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October 10, 2004

Comments

Jay

I don't doubt the 57% for a couple of reasons. One being that I go to bookstores fairly often (once a week or so)so if something is available there I tend to buy it there. This accounts for most of my buying of top-selling books. Second, I use Amazon specifically to find things that are rare or out-of-print. For all of my Amazon book purchases I know that none of them were available locally. I don't mind paying shipping for something that I can't just go out and buy, but I don't want to pay shipping for something that is in a store that I will go to eventually anyway.

Anonymous

OK, ~25% of Amazon/Netflix content is not stocked in a physical store NOW. How has this been changing and how will it change?

Physical stores rotate content out, on-line stores don't need to. Once it becomes available at Netflix, a movie can be available _forever_ at Netflix.

I see a strong case that, as content leaves physical shelves, on-line sales/rentals can continue to be a viable revenue stream indefinitely.

Books already have second-tier publishers who pick up the rights to publish out-of-print books and we are now seeing the emergence of on-demand publishing for even smaller markets - individual books.

Another comment:
Used book stores are becoming a thing of the past. I can browse more titles more efficiently at Amazon.

praktike

I wish you the best with your book.

One thing I wonder is: how are you going to handle the Google books phenomenon?

rob

Well, this looks like a very interesting subject for a book, there is a LOT here.

Thrity percent seems about right, given my own shopping behavior. Netflix, for example, has Kurosawa's Yojimbo (and it's in my queue right now), but I doubt my local video store has it. On the other hand, I still rent plenty of mainstream movies too.

Looking back to 2003 (for a complete year), I see that I ordered 21 books from Amazon (yikes!), with about seven of them not likely to be in an average bookstore, in my opinion.

But the interesting thing is that some of the books I order are WAY outside of the mainstream. For example, I've long been interested in the history of the cult of the UFO and that led me to books like _Looking for Orthon_, which is a biography of George Adamski, one of the first "contactees" and root source of many crazy UFO ideas. The book has an Amazon sales rank of 718,232!

Rob Hafernik

Well, I run two websites that probably qualify as out on the far end of the tail:

http://www.hafernik.com
http://arabiannightsbooks.com

The first one is a family genealogy site. My parents had spent 25 years collecting the data and I thought it would be fun to make it into a web site. The second is about a hobby of mine, collecting illustrations from the zillions of editions of the Arabian Nights that are out there.

Both of these are about as far out on the tail as anyone would like. But I've noticed something funny about being out on the tail: your traffic is still extremely even. I get 9, 10 or 11 visits to the hafernik.com site every day. It rarely varies and when it does it's usually because *I* was checking on the site.

I don't know if there is math to be done here, but both of my "tail" sites show this behavior.

Tim Walters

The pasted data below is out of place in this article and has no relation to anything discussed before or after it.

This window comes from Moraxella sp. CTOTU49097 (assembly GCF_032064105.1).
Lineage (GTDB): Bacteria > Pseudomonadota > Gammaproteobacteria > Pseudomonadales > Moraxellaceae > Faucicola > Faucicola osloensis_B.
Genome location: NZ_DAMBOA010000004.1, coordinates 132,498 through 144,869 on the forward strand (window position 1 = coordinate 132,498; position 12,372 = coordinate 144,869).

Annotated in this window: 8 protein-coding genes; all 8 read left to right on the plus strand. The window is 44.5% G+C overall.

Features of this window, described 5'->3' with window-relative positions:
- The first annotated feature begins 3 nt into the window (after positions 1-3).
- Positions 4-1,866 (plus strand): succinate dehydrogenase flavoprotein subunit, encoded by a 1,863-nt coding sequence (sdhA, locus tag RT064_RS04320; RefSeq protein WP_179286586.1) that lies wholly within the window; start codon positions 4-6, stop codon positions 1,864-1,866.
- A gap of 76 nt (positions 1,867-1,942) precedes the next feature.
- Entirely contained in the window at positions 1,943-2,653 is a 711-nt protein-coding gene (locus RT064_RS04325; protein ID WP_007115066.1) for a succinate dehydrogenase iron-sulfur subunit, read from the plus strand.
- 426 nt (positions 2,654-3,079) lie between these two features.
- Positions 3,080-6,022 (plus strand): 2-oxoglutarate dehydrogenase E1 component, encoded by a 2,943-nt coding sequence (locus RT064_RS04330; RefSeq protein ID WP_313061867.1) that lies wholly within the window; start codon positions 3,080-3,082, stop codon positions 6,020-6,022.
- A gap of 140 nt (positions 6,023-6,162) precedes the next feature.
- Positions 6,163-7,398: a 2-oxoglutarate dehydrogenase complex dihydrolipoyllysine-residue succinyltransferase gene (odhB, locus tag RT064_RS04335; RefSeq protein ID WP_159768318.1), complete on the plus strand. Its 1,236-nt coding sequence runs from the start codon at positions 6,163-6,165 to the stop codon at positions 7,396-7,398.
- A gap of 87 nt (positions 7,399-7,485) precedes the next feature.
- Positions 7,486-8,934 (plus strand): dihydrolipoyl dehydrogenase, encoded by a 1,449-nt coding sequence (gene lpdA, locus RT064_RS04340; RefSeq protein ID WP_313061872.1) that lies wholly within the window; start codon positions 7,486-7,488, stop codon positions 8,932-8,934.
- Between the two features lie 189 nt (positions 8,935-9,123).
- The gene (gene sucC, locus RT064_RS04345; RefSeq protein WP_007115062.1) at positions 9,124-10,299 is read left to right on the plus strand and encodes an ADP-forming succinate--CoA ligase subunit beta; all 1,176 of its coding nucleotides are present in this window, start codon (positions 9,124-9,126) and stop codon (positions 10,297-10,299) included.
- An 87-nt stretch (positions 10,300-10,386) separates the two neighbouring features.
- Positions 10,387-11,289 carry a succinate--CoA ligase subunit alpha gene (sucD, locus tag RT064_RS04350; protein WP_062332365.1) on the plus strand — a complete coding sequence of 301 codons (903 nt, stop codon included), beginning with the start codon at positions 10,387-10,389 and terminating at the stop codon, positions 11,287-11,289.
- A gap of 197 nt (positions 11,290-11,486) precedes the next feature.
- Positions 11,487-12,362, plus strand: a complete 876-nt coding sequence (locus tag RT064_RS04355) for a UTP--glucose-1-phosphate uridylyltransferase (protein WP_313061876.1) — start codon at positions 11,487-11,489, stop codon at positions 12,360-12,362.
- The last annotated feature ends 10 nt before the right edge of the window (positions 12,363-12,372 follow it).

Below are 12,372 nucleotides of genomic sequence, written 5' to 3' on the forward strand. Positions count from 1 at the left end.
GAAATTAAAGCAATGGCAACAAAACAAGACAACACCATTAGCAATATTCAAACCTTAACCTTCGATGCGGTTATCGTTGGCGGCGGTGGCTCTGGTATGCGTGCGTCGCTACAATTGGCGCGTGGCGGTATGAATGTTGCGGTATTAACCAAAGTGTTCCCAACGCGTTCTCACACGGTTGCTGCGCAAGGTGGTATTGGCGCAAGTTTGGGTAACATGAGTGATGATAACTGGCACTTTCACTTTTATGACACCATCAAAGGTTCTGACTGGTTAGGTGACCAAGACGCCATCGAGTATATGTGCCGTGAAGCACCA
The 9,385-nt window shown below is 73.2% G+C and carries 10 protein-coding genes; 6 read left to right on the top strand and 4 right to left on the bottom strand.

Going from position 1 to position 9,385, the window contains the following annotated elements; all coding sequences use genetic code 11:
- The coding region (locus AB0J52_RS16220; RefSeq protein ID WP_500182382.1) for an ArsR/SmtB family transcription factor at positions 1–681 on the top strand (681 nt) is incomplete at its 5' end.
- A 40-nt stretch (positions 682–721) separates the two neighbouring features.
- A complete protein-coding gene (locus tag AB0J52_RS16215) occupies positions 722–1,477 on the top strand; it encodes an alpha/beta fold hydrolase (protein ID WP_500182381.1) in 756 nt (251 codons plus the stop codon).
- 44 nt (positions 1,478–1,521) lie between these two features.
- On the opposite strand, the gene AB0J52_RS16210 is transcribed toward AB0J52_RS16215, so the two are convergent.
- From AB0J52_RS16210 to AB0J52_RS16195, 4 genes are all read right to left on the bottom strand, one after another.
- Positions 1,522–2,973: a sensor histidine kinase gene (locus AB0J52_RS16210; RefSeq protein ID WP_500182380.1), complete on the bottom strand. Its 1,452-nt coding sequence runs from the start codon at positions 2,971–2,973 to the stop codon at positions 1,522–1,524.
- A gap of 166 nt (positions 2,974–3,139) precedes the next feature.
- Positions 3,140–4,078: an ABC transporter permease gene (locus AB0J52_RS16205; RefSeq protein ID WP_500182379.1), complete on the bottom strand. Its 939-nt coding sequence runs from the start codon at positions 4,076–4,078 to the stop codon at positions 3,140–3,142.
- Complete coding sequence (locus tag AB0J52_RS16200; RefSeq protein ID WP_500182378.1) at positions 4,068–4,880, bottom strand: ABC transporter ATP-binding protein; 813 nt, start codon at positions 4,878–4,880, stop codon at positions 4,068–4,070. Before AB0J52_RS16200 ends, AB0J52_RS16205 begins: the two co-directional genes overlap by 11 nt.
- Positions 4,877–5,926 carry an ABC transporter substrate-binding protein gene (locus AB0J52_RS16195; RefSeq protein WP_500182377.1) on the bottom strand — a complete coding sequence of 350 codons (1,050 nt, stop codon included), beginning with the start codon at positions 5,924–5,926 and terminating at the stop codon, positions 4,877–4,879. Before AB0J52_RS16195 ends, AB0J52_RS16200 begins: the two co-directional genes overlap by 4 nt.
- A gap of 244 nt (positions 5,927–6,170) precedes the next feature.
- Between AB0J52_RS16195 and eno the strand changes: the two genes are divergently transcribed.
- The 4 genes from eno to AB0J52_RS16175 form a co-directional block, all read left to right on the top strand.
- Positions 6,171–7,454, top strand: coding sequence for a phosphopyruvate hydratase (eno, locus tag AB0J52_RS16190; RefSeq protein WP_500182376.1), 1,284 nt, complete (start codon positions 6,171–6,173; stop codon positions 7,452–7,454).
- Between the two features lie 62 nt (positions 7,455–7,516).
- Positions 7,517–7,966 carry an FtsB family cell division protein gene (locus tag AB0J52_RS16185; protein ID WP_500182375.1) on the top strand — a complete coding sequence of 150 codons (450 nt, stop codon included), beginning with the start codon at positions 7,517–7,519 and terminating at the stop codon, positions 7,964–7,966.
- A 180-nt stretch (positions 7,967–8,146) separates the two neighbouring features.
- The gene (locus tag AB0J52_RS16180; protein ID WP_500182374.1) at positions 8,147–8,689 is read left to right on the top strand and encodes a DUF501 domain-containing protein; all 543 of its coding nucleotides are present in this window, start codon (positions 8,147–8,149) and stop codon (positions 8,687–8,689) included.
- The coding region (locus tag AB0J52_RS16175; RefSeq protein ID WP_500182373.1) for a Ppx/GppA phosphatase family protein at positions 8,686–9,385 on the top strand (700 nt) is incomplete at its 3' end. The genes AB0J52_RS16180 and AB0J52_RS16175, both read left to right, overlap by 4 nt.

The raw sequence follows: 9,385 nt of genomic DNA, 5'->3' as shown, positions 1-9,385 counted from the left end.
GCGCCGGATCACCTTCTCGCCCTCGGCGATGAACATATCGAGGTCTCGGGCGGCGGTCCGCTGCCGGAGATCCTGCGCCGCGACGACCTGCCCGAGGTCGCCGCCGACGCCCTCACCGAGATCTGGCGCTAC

-----
He and his team fit a standard Pareto power law distribution to Amazon sales rank and summed the total above 40,000 (the amount of books stocked by the average bookstore).
-----

I don't understand how this translates to "not available in stores," unless you assume that all bookstores carry the same 40,000 books, which is demonstrably not the case.

For example, I just looked up the book I bought (new) in a store yesterday (David Garnett, "Lady Into Fox"). Its Amazon rank is 160,354. Trying for something further down the tail, I checked "The Collected Strange Stories of Robert Aickman" (which I bought at my local science fiction specialty store, and would assume is available at others). Its rank was 1,845,023!

Maybe you mean "not available in crappy chain stores." Which is worth noting, but not at all the same thing.

John Thacker

"Not available in crappy chain stores" is a big deal, though. First off, while plenty of things are available at specialty stores, and things differ by stores, people are still dependent on things being available in their particular area, of having such specialty stores near them.

In other words, it's a version of the old Sears Catalog effect. You don't have to live in a large city to have access to esoteric items anymore. It's extending the range of retail past physical space, into aggregating large populations.

He doesn't mean "crappy chain stores," either, at least not in the sense that I grew up with. The modern Borders and Barnes & Noble stores are a huge improvement over the tiny, unspecialized bookstores (often chains) that I saw growing up. They have an impressive breadth of titles-- but aren't going to be able to match something like Amazon. Nor can local specialty shops unconnected to the Internet match Amazon or any specialty retailer that can aggegrate sales.

However, I have a more important caveat. Perhaps there are lots of users drawn to Amazon, Netflix, and other sites just to buy the rare items. Perhaps they buy the big hits at their local bookstores, record dealers, Blockbuster, whatever, for the immediacy, but then get their niche items online. I know a lot of people with this behavior. It would naturally exaggerate the size of the tail, at least as a percentage of the whole industry. There may always be people who prefer brick-and-mortar for purchasing hits. At least online exists to capture the tail, though, and certainly makes it possible.